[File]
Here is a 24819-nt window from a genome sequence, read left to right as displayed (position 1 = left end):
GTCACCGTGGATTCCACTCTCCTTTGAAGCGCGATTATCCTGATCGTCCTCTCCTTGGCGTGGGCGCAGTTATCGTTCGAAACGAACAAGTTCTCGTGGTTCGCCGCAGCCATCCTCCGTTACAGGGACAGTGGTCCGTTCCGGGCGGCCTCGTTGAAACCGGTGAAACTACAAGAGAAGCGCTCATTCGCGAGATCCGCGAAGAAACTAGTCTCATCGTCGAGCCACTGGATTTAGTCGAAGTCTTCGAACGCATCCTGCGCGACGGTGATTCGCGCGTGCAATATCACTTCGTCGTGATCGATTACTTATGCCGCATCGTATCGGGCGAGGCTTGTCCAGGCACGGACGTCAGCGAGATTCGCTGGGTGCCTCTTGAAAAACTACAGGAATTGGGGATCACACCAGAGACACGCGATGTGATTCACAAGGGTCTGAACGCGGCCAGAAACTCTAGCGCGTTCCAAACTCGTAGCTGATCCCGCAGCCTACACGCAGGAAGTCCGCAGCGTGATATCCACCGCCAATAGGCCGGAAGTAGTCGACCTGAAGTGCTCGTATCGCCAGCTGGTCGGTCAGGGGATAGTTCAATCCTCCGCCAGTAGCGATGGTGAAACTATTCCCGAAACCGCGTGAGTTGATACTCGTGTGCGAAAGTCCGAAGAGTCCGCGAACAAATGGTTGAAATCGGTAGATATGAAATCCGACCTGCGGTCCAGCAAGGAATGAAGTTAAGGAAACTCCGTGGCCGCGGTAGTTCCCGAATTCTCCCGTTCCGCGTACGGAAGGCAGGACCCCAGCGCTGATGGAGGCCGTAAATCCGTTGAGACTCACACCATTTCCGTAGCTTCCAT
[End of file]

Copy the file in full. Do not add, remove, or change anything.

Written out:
Here is a 24819-nt window from a genome sequence, read left to right as displayed (position 1 = left end):
GTCACCGTGGATTCCACTCTCCTTTGAAGCGCGATTATCCTGATCGTCCTCTCCTTGGCGTGGGCGCAGTTATCGTTCGAAACGAACAAGTTCTCGTGGTTCGCCGCAGCCATCCTCCGTTACAGGGACAGTGGTCCGTTCCGGGCGGCCTCGTTGAAACCGGTGAAACTACAAGAGAAGCGCTCATTCGCGAGATCCGCGAAGAAACTAGTCTCATCGTCGAGCCACTGGATTTAGTCGAAGTCTTCGAACGCATCCTGCGCGACGGTGATTCGCGCGTGCAATATCACTTCGTCGTGATCGATTACTTATGCCGCATCGTATCGGGCGAGGCTTGTCCAGGCACGGACGTCAGCGAGATTCGCTGGGTGCCTCTTGAAAAACTACAGGAATTGGGGATCACACCAGAGACACGCGATGTGATTCACAAGGGTCTGAACGCGGCCAGAAACTCTAGCGCGTTCCAAACTCGTAGCTGATCCCGCAGCCTACACGCAGGAAGTCCGCAGCGTGATATCCACCGCCAATAGGCCGGAAGTAGTCGACCTGAAGTGCTCGTATCGCCAGCTGGTCGGTCAGGGGATAGTTCAATCCTCCGCCAGTAGCGATGGTGAAACTATTCCCGAAACCGCGTGAGTTGATACTCGTGTGCGAAAGTCCGAAGAGTCCGCGAACAAATGGTTGAAATCGGTAGATATGAAATCCGACCTGCGGTCCAGCAAGGAATGAAGTTAAGGAAACTCCGTGGCCGCGGTAGTTCCCGAATTCTCCCGTTCCGCGTACGGAAGGCAGGACCCCAGCGCTGATGGAGGCCGTAAATCCGTTGAGACTCACACCATTTCCGTAGCTTCCAT